Date of Award


Access Restriction


Degree Name

Doctorate in Education



School or College

School of Education

First Advisor

Jill P. Bickett

Second Advisor

Ernest Rose

Third Advisor

Frank Montejano


This qualitative study examined the experiences of Saint Mary’s High School alumnae from the freshman class of 1949 through the graduating class of 2010 in order to identify what has sustained the school over the decades. Years after graduation, alumnae held memories of their school experiences that resulted in personal and long-lasting qualities that continue to have significant impacts on individuals and the institution. Data was gathered through written journals and interviews. The Appreciative Inquiry (AI) model was used to analyze the context of alumnae experiences. Using the AI model, multiple categories arose as positive notables mentioned by the participants. The prominent themes contributing to school sustainability were pastoral care, mission, tradition, and community. These sustaining characteristics, which are still exhibited in the lives of current laity and students, were linked to the original charism brought to the school through the Sisters’ order.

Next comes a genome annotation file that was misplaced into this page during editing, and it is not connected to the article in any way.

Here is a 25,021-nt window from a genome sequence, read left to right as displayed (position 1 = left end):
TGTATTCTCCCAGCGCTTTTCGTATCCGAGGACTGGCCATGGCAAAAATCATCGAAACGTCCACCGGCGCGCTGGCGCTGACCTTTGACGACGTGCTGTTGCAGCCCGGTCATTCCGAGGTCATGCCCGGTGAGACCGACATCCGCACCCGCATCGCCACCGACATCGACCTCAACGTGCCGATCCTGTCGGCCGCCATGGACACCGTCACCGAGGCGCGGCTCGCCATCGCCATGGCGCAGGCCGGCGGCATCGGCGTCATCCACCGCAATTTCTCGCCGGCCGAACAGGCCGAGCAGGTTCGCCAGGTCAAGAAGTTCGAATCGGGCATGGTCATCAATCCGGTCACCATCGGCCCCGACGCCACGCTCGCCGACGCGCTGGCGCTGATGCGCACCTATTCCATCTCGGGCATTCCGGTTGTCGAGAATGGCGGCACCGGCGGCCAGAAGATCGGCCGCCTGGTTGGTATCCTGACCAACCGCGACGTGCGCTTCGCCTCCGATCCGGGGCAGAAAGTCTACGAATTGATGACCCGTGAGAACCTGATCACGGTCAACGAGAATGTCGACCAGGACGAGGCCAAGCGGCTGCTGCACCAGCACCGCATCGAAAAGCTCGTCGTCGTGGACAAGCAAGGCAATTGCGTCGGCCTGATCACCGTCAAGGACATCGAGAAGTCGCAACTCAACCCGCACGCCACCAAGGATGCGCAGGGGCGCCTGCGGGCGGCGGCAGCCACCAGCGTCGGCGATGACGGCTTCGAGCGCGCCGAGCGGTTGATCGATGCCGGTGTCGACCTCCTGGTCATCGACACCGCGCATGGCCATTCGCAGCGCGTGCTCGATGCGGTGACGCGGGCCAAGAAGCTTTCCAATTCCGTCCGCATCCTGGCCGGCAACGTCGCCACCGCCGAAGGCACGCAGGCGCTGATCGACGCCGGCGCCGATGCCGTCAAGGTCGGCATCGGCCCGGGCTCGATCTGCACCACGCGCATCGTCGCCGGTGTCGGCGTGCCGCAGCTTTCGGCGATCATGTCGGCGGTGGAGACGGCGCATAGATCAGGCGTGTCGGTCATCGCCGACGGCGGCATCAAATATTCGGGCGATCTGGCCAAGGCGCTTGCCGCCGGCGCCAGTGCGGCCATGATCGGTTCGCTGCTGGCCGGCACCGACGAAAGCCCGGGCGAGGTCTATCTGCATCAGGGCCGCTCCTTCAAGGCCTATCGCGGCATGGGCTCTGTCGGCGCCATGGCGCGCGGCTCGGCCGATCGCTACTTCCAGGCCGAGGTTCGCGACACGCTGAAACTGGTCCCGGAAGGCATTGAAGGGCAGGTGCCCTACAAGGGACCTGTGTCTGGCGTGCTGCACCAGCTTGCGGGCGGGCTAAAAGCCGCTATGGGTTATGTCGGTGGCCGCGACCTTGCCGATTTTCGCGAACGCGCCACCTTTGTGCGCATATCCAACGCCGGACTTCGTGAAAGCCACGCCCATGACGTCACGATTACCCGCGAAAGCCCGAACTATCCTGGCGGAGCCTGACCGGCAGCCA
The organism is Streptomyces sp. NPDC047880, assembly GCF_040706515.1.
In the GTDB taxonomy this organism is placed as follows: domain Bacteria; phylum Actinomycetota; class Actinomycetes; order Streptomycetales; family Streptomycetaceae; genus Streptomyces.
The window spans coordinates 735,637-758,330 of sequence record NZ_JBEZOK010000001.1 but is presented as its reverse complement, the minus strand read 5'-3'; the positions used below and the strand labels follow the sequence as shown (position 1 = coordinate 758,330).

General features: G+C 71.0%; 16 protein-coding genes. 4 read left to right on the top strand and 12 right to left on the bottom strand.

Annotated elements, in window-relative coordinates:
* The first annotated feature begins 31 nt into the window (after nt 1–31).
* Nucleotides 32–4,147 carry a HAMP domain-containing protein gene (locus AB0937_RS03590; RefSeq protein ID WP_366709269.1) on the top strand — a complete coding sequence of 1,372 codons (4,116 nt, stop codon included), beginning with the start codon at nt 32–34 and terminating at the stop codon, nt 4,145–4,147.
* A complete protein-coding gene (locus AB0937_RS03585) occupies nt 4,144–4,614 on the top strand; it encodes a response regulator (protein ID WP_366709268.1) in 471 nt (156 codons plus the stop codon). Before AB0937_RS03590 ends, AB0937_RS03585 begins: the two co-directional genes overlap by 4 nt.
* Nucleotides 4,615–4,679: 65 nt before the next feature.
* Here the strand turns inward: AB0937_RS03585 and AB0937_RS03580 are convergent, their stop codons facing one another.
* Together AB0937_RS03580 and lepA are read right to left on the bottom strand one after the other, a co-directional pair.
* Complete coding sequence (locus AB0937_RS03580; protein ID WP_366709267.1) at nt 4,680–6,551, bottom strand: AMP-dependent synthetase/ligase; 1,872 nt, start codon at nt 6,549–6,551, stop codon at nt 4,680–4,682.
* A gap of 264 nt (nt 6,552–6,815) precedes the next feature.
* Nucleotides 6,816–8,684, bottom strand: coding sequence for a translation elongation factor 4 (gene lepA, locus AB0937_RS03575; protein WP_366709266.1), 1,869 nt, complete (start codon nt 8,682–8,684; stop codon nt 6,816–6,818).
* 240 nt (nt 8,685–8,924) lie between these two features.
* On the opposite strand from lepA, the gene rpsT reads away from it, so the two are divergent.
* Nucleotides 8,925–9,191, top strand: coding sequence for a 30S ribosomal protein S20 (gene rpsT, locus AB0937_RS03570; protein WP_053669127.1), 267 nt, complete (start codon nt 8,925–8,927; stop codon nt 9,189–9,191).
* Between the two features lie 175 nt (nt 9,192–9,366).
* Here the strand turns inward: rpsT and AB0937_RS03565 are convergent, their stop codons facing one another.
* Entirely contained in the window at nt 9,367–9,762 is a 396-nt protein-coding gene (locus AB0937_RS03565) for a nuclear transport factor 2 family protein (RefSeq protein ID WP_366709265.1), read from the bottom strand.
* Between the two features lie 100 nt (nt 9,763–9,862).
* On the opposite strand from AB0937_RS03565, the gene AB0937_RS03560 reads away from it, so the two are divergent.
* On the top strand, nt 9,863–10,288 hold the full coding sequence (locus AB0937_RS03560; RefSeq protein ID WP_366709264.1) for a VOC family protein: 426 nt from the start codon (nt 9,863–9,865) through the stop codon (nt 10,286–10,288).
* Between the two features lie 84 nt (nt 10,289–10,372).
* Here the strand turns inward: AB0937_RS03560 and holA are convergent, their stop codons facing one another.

Student success and satisfaction are critical to sustaining Catholic schools as tuition continues to rise and enrollment in Catholic schools’ decline. Saint Mary’s High School, and other similar Catholic schools, should consider strengthening their identity through mission-related activities and values. The findings of this study suggested that sustaining Catholic school environments may be as simple as becoming reacquainted with their original missions. Results of this study showed that Catholic school leaders and faculty are successfully transmitting the same values and mission-driven messages as their predecessors. Emphasizing a holistic and compassionate school setting is vital to the overall success of each student and the longevity of schools.